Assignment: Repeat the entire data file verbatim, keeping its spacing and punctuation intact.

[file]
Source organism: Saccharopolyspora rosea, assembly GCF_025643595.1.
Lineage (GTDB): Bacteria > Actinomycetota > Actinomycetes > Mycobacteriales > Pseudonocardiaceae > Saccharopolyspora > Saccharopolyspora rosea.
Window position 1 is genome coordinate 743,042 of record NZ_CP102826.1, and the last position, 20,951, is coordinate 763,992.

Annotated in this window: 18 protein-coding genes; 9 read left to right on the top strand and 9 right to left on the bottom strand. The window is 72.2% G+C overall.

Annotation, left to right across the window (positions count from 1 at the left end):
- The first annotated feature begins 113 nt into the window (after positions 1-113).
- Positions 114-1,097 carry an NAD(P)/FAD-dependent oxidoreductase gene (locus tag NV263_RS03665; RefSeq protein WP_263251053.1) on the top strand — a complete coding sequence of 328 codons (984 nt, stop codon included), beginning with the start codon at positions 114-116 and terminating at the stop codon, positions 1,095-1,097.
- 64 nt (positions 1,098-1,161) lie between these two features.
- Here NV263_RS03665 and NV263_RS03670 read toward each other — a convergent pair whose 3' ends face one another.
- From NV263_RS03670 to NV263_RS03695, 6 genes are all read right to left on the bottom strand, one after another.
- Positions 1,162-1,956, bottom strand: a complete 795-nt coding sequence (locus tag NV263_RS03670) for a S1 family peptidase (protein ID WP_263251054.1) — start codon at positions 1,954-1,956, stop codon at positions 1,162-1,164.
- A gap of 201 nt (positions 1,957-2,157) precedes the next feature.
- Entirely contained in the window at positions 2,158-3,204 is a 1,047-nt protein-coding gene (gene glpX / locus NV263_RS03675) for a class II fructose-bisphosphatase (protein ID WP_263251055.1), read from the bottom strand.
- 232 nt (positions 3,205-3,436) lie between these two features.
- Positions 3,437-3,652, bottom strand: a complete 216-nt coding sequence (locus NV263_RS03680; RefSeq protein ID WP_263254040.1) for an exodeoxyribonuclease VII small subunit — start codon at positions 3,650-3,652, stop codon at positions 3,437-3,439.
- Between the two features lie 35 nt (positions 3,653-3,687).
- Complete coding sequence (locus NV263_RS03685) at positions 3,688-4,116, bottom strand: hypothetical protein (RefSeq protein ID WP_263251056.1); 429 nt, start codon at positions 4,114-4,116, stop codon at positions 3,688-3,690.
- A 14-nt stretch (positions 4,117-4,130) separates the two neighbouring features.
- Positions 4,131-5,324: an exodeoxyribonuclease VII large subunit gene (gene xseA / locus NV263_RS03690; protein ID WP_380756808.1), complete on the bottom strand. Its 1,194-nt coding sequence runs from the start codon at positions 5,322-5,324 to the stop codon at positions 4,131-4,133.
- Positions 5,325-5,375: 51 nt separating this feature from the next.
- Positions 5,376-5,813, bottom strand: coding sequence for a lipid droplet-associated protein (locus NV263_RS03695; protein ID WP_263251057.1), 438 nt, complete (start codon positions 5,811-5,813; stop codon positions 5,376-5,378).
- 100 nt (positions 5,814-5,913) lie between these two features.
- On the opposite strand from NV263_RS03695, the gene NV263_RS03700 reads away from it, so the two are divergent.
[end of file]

Source organism: Saccharopolyspora rosea, assembly GCF_025643595.1.
Lineage (GTDB): Bacteria > Actinomycetota > Actinomycetes > Mycobacteriales > Pseudonocardiaceae > Saccharopolyspora > Saccharopolyspora rosea.
Window position 1 is genome coordinate 743,042 of record NZ_CP102826.1, and the last position, 20,951, is coordinate 763,992.

Annotated in this window: 18 protein-coding genes; 9 read left to right on the top strand and 9 right to left on the bottom strand. The window is 72.2% G+C overall.

Annotation, left to right across the window (positions count from 1 at the left end):
- The first annotated feature begins 113 nt into the window (after positions 1-113).
- Positions 114-1,097 carry an NAD(P)/FAD-dependent oxidoreductase gene (locus tag NV263_RS03665; RefSeq protein WP_263251053.1) on the top strand — a complete coding sequence of 328 codons (984 nt, stop codon included), beginning with the start codon at positions 114-116 and terminating at the stop codon, positions 1,095-1,097.
- 64 nt (positions 1,098-1,161) lie between these two features.
- Here NV263_RS03665 and NV263_RS03670 read toward each other — a convergent pair whose 3' ends face one another.
- From NV263_RS03670 to NV263_RS03695, 6 genes are all read right to left on the bottom strand, one after another.
- Positions 1,162-1,956, bottom strand: a complete 795-nt coding sequence (locus tag NV263_RS03670) for a S1 family peptidase (protein ID WP_263251054.1) — start codon at positions 1,954-1,956, stop codon at positions 1,162-1,164.
- A gap of 201 nt (positions 1,957-2,157) precedes the next feature.
- Entirely contained in the window at positions 2,158-3,204 is a 1,047-nt protein-coding gene (gene glpX / locus NV263_RS03675) for a class II fructose-bisphosphatase (protein ID WP_263251055.1), read from the bottom strand.
- 232 nt (positions 3,205-3,436) lie between these two features.
- Positions 3,437-3,652, bottom strand: a complete 216-nt coding sequence (locus NV263_RS03680; RefSeq protein ID WP_263254040.1) for an exodeoxyribonuclease VII small subunit — start codon at positions 3,650-3,652, stop codon at positions 3,437-3,439.
- Between the two features lie 35 nt (positions 3,653-3,687).
- Complete coding sequence (locus NV263_RS03685) at positions 3,688-4,116, bottom strand: hypothetical protein (RefSeq protein ID WP_263251056.1); 429 nt, start codon at positions 4,114-4,116, stop codon at positions 3,688-3,690.
- A 14-nt stretch (positions 4,117-4,130) separates the two neighbouring features.
- Positions 4,131-5,324: an exodeoxyribonuclease VII large subunit gene (gene xseA / locus NV263_RS03690; protein ID WP_380756808.1), complete on the bottom strand. Its 1,194-nt coding sequence runs from the start codon at positions 5,322-5,324 to the stop codon at positions 4,131-4,133.
- Positions 5,325-5,375: 51 nt separating this feature from the next.
- Positions 5,376-5,813, bottom strand: coding sequence for a lipid droplet-associated protein (locus NV263_RS03695; protein ID WP_263251057.1), 438 nt, complete (start codon positions 5,811-5,813; stop codon positions 5,376-5,378).
- 100 nt (positions 5,814-5,913) lie between these two features.
- On the opposite strand from NV263_RS03695, the gene NV263_RS03700 reads away from it, so the two are divergent.